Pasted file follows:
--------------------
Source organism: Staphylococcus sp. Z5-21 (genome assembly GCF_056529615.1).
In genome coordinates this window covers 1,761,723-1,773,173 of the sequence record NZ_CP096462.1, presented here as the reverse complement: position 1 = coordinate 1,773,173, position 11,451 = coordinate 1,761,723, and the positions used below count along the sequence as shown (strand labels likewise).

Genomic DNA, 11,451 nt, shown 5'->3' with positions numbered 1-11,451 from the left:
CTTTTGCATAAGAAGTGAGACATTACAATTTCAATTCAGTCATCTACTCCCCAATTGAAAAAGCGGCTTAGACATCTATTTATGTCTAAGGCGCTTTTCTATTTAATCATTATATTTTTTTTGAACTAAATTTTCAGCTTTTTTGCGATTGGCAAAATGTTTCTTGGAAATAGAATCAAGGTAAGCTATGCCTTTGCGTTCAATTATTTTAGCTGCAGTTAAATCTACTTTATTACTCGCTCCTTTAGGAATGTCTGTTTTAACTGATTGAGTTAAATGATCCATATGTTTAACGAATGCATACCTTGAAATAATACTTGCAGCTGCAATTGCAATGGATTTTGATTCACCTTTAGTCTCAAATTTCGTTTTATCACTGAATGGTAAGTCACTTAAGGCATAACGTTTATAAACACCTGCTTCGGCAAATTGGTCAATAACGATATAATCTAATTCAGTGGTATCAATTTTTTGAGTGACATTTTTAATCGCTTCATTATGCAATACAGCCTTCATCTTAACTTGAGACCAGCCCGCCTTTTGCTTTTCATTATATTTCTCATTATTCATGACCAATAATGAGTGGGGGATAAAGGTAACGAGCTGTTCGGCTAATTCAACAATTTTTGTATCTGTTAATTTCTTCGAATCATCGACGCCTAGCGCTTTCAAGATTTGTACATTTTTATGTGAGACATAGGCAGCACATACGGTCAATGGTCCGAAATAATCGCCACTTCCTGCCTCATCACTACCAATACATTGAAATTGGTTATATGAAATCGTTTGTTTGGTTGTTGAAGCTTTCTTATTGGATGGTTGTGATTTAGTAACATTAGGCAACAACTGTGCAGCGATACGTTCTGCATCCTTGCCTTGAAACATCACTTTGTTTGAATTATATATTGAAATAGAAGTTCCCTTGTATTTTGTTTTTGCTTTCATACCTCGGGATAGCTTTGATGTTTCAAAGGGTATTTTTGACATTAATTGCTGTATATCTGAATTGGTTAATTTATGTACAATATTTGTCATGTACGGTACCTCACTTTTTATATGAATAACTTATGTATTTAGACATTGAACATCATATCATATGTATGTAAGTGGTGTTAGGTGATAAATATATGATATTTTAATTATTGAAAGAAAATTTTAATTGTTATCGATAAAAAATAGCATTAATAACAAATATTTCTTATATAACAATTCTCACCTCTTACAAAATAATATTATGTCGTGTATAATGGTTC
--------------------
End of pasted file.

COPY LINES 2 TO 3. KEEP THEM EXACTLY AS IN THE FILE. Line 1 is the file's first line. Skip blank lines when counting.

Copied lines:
In genome coordinates this window covers 1,761,723-1,773,173 of the sequence record NZ_CP096462.1, presented here as the reverse complement: position 1 = coordinate 1,773,173, position 11,451 = coordinate 1,761,723, and the positions used below count along the sequence as shown (strand labels likewise).

Genomic DNA, 11,451 nt, shown 5'->3' with positions numbered 1-11,451 from the left: